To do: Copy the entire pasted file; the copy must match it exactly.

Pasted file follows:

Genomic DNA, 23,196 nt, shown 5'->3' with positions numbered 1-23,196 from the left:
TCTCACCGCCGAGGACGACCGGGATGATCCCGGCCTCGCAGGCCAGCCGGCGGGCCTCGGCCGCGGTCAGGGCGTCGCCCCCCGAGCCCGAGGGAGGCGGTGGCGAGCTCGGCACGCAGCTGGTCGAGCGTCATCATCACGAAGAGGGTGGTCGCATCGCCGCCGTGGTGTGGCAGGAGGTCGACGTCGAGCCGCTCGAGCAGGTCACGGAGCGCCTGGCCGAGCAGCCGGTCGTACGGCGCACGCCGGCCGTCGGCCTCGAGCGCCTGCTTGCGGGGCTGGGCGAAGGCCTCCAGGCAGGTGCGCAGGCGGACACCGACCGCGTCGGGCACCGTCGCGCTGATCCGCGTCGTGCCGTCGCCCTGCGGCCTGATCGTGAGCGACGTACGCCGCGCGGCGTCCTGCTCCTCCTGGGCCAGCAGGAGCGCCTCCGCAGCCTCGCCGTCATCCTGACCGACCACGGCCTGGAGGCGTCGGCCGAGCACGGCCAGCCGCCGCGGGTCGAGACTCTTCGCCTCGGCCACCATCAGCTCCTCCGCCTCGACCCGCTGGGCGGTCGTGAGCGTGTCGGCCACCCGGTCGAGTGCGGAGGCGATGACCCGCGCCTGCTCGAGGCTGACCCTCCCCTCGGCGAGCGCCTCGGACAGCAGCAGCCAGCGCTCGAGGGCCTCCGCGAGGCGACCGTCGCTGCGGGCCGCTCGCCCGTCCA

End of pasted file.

Genomic DNA, 23,196 nt, shown 5'->3' with positions numbered 1-23,196 from the left:
TCTCACCGCCGAGGACGACCGGGATGATCCCGGCCTCGCAGGCCAGCCGGCGGGCCTCGGCCGCGGTCAGGGCGTCGCCCCCCGAGCCCGAGGGAGGCGGTGGCGAGCTCGGCACGCAGCTGGTCGAGCGTCATCATCACGAAGAGGGTGGTCGCATCGCCGCCGTGGTGTGGCAGGAGGTCGACGTCGAGCCGCTCGAGCAGGTCACGGAGCGCCTGGCCGAGCAGCCGGTCGTACGGCGCACGCCGGCCGTCGGCCTCGAGCGCCTGCTTGCGGGGCTGGGCGAAGGCCTCCAGGCAGGTGCGCAGGCGGACACCGACCGCGTCGGGCACCGTCGCGCTGATCCGCGTCGTGCCGTCGCCCTGCGGCCTGATCGTGAGCGACGTACGCCGCGCGGCGTCCTGCTCCTCCTGGGCCAGCAGGAGCGCCTCCGCAGCCTCGCCGTCATCCTGACCGACCACGGCCTGGAGGCGTCGGCCGAGCACGGCCAGCCGCCGCGGGTCGAGACTCTTCGCCTCGGCCACCATCAGCTCCTCCGCCTCGACCCGCTGGGCGGTCGTGAGCGTGTCGGCCACCCGGTCGAGTGCGGAGGCGATGACCCGCGCCTGCTCGAGGCTGACCCTCCCCTCGGCGAGCGCCTCGGACAGCAGCAGCCAGCGCTCGAGGGCCTCCGCGAGGCGACCGTCGCTGCGGGCCGCTCGCCCGTCCA